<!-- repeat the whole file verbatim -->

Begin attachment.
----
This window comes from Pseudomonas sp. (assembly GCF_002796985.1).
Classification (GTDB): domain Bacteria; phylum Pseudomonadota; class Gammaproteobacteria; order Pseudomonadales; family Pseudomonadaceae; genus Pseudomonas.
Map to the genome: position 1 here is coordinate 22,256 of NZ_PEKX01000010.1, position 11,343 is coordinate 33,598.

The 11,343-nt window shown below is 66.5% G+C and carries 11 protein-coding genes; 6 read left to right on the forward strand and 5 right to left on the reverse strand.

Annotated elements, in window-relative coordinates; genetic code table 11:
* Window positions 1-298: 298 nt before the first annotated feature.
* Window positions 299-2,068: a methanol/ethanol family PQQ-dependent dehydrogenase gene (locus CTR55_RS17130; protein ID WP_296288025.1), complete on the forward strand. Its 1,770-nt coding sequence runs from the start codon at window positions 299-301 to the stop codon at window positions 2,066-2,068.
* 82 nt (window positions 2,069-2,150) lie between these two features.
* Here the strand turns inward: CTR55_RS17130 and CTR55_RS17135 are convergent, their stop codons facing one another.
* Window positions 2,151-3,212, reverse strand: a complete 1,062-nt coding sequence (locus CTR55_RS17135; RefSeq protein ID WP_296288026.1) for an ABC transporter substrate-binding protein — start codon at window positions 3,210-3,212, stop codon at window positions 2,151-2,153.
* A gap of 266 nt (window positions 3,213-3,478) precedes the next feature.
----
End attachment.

This window comes from Pseudomonas sp. (assembly GCF_002796985.1).
Classification (GTDB): domain Bacteria; phylum Pseudomonadota; class Gammaproteobacteria; order Pseudomonadales; family Pseudomonadaceae; genus Pseudomonas.
Map to the genome: position 1 here is coordinate 22,256 of NZ_PEKX01000010.1, position 11,343 is coordinate 33,598.

The 11,343-nt window shown below is 66.5% G+C and carries 11 protein-coding genes; 6 read left to right on the forward strand and 5 right to left on the reverse strand.

Annotated elements, in window-relative coordinates; genetic code table 11:
* Window positions 1-298: 298 nt before the first annotated feature.
* Window positions 299-2,068: a methanol/ethanol family PQQ-dependent dehydrogenase gene (locus CTR55_RS17130; protein ID WP_296288025.1), complete on the forward strand. Its 1,770-nt coding sequence runs from the start codon at window positions 299-301 to the stop codon at window positions 2,066-2,068.
* 82 nt (window positions 2,069-2,150) lie between these two features.
* Here the strand turns inward: CTR55_RS17130 and CTR55_RS17135 are convergent, their stop codons facing one another.
* Window positions 2,151-3,212, reverse strand: a complete 1,062-nt coding sequence (locus CTR55_RS17135; RefSeq protein ID WP_296288026.1) for an ABC transporter substrate-binding protein — start codon at window positions 3,210-3,212, stop codon at window positions 2,151-2,153.
* A gap of 266 nt (window positions 3,213-3,478) precedes the next feature.